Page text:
If the matter wasn’t so serious, the Globe’s characterization would be laughable.The Harper government (Air Canada, Postal Workers) has set about wrecking collective bargaining in Canada.The Harper forces admitted guilt to an attempted rig of the 2006 election (which should have caused major criminal charges, and has not).
Her allegation (extending from that experience) in what is attached with this column is, in short, that Stephen Harper is cutting budget and employees at Department of National Defense and Public Safety and is replacing with employees from CGI. In essence he is privatizing, secretly, operations of federal government.
“The Ministry of Attorney General officials have worked diligently to respond to requests for indemnification that require the exercise of discretion. Using firmly established common law method, the officials charged with exercising discretion have justified their decisions by drawing out principles present in existing cases and analogizing those principles to new circumstances. [My capital letters.] AS FAR AS I CAN TELL FROM THE DOCUMENTS TO WHICH I HAVE HAD ACCESS, THE RESULTS TO DATE HAVE BEEN PRINCIPLED….” (p. 29)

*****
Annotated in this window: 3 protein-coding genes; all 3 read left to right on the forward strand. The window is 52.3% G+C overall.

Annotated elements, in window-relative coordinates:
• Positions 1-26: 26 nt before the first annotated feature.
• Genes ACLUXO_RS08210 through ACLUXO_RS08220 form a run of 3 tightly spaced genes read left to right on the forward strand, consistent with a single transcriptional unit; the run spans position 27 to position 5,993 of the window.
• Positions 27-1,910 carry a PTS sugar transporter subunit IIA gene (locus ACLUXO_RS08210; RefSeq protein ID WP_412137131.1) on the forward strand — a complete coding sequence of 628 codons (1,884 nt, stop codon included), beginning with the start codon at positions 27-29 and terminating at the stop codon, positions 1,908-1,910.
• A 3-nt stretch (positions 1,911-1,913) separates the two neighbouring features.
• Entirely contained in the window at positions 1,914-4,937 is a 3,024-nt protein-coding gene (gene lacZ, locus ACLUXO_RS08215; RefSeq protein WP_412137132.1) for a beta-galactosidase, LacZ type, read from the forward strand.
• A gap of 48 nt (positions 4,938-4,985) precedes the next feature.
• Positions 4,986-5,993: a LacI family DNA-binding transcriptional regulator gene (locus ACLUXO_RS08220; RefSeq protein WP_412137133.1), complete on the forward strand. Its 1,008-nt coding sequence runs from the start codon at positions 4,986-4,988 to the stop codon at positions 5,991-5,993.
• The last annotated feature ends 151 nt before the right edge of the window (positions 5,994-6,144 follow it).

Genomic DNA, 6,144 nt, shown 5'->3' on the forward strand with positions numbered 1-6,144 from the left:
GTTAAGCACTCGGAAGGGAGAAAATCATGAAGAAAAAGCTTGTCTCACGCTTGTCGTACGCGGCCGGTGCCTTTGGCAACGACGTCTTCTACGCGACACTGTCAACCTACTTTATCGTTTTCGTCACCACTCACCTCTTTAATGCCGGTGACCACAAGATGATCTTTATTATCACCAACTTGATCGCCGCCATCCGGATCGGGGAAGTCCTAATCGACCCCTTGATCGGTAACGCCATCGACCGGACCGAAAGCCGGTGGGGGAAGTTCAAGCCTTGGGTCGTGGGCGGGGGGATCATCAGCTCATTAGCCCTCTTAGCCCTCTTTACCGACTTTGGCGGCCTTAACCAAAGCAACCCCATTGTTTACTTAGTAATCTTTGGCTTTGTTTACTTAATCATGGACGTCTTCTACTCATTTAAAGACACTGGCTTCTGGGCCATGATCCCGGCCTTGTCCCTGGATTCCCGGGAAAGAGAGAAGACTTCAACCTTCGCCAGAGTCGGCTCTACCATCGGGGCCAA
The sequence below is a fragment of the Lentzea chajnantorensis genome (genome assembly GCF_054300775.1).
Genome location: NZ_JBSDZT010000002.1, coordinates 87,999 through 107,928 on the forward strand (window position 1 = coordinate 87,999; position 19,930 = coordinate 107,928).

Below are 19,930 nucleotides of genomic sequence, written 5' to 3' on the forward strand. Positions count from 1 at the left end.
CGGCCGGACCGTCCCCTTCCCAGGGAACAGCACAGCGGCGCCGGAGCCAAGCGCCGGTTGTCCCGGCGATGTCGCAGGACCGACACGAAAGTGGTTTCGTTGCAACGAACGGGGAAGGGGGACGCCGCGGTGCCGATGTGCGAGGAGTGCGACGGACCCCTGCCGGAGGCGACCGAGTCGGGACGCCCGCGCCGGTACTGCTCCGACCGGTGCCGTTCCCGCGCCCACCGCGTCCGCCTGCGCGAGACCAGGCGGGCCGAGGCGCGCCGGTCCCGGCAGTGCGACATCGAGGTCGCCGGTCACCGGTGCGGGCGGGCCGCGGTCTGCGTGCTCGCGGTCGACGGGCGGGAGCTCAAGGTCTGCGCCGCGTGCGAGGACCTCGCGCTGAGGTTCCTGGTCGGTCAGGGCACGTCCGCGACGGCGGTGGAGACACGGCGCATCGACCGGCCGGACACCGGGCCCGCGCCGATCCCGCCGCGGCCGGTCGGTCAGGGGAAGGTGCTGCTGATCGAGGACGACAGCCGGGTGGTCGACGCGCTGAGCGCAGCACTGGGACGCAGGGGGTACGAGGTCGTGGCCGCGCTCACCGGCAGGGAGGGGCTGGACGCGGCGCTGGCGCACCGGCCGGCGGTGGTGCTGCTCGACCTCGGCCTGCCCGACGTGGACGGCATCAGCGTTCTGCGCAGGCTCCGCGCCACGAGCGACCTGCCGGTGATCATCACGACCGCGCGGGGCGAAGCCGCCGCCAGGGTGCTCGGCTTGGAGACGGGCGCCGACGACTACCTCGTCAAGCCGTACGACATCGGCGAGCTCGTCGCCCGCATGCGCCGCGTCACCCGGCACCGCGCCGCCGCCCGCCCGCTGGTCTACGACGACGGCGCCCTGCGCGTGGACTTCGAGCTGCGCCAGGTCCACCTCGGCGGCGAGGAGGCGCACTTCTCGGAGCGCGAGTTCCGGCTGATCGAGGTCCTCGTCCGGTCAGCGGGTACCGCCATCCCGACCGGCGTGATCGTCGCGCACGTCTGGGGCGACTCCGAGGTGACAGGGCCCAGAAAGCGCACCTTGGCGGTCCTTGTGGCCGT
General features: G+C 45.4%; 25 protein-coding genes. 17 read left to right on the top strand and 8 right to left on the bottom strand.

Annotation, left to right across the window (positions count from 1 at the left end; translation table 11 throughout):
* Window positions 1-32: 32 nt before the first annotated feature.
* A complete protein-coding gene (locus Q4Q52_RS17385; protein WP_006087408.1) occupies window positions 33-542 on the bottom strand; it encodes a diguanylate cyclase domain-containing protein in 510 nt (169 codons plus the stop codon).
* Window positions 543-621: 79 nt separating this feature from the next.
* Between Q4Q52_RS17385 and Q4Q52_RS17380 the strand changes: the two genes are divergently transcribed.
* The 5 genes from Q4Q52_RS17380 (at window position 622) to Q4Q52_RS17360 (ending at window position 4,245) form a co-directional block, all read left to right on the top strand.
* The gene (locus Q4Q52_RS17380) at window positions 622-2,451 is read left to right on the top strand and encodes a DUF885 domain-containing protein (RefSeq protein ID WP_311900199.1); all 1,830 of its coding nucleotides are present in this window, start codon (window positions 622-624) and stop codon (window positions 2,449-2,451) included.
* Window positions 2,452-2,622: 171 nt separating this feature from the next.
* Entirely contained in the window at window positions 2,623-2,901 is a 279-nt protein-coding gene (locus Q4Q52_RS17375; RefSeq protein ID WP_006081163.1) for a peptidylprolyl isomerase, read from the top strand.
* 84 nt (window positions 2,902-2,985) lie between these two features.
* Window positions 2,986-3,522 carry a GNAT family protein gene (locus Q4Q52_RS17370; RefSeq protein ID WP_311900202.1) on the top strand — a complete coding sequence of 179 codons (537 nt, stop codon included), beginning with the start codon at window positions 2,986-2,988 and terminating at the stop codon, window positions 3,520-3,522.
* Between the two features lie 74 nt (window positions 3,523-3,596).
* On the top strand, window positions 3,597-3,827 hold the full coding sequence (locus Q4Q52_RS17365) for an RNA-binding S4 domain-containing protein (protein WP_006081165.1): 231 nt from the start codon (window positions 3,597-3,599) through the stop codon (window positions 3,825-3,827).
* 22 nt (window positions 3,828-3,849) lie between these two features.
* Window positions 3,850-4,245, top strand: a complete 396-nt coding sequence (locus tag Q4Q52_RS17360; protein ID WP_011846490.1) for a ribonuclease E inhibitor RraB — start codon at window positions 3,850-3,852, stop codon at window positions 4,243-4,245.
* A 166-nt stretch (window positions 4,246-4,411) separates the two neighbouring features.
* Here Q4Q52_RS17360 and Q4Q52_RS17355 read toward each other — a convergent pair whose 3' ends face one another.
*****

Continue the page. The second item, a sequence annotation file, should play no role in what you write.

“…my view is that for criminal indemnities, conviction (including the case of a guilty plea) should trigger a claim for full reimbursement. Guilt in a criminal case necessarily means that a public servant was not acting in the scope of his or her duties or in the course of employment. No BC government employment duty can require the commission of a criminal offence. No valid purpose articulated in any report would be served by allowing indemnification in such cases, because there is no public interest in protecting the public servant from the full consequences (including financial consequences) of criminal liability.It follows that the requirement of reimbursement in the case of criminal conviction should be mandatory and not the subject of the exercise of discretion.”
Since the beginning of the Gordon Campbell/Christy Clark Liberal government in B.C., it has been perfectly in accord with the ideology and practice of the Stephen Harper neoliberals in Ottawa.That is why Gordon Campbell was made Canadian High Commissioner in London after he was forced out of the premiership in B.C.